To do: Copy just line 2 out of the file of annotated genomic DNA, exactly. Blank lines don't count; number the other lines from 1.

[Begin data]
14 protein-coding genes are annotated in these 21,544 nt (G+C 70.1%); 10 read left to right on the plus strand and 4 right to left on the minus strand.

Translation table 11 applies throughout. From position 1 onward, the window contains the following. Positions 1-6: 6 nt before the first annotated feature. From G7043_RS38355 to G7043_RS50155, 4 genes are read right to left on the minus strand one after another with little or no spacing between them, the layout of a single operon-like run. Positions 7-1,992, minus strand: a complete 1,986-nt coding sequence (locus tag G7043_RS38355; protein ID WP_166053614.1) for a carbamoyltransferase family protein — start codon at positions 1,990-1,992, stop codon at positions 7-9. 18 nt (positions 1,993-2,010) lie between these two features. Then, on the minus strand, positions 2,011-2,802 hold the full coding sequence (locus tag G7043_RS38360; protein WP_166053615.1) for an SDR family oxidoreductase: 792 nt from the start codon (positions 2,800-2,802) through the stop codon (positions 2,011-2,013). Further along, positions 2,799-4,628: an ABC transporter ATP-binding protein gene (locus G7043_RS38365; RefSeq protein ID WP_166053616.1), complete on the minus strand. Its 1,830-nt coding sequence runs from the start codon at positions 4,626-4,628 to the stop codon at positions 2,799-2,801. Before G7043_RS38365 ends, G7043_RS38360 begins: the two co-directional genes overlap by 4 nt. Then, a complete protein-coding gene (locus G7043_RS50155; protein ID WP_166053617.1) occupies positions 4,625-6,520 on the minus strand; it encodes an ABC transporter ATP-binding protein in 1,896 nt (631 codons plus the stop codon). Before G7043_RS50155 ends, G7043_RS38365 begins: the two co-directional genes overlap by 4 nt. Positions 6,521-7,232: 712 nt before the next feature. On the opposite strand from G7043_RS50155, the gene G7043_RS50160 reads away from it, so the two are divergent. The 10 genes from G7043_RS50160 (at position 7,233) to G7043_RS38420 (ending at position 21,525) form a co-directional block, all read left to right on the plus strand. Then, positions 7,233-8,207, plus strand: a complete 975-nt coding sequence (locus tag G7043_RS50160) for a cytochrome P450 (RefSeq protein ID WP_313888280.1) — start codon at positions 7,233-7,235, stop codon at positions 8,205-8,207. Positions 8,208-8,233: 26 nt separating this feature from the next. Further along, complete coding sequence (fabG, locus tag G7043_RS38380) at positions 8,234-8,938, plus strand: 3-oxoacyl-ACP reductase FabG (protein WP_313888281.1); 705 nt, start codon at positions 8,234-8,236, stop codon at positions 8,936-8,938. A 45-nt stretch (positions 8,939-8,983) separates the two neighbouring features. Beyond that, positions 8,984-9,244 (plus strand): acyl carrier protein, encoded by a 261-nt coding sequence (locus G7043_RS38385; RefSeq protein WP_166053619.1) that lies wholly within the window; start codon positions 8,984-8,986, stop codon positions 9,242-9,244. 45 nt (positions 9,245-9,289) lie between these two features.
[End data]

Translation table 11 applies throughout. From position 1 onward, the window contains the following. Positions 1-6: 6 nt before the first annotated feature. From G7043_RS38355 to G7043_RS50155, 4 genes are read right to left on the minus strand one after another with little or no spacing between them, the layout of a single operon-like run. Positions 7-1,992, minus strand: a complete 1,986-nt coding sequence (locus tag G7043_RS38355; protein ID WP_166053614.1) for a carbamoyltransferase family protein — start codon at positions 1,990-1,992, stop codon at positions 7-9. 18 nt (positions 1,993-2,010) lie between these two features. Then, on the minus strand, positions 2,011-2,802 hold the full coding sequence (locus tag G7043_RS38360; protein WP_166053615.1) for an SDR family oxidoreductase: 792 nt from the start codon (positions 2,800-2,802) through the stop codon (positions 2,011-2,013). Further along, positions 2,799-4,628: an ABC transporter ATP-binding protein gene (locus G7043_RS38365; RefSeq protein ID WP_166053616.1), complete on the minus strand. Its 1,830-nt coding sequence runs from the start codon at positions 4,626-4,628 to the stop codon at positions 2,799-2,801. Before G7043_RS38365 ends, G7043_RS38360 begins: the two co-directional genes overlap by 4 nt. Then, a complete protein-coding gene (locus G7043_RS50155; protein ID WP_166053617.1) occupies positions 4,625-6,520 on the minus strand; it encodes an ABC transporter ATP-binding protein in 1,896 nt (631 codons plus the stop codon). Before G7043_RS50155 ends, G7043_RS38365 begins: the two co-directional genes overlap by 4 nt. Positions 6,521-7,232: 712 nt before the next feature. On the opposite strand from G7043_RS50155, the gene G7043_RS50160 reads away from it, so the two are divergent. The 10 genes from G7043_RS50160 (at position 7,233) to G7043_RS38420 (ending at position 21,525) form a co-directional block, all read left to right on the plus strand. Then, positions 7,233-8,207, plus strand: a complete 975-nt coding sequence (locus tag G7043_RS50160) for a cytochrome P450 (RefSeq protein ID WP_313888280.1) — start codon at positions 7,233-7,235, stop codon at positions 8,205-8,207. Positions 8,208-8,233: 26 nt separating this feature from the next. Further along, complete coding sequence (fabG, locus tag G7043_RS38380) at positions 8,234-8,938, plus strand: 3-oxoacyl-ACP reductase FabG (protein WP_313888281.1); 705 nt, start codon at positions 8,234-8,236, stop codon at positions 8,936-8,938. A 45-nt stretch (positions 8,939-8,983) separates the two neighbouring features. Beyond that, positions 8,984-9,244 (plus strand): acyl carrier protein, encoded by a 261-nt coding sequence (locus G7043_RS38385; RefSeq protein WP_166053619.1) that lies wholly within the window; start codon positions 8,984-8,986, stop codon positions 9,242-9,244. 45 nt (positions 9,245-9,289) lie between these two features.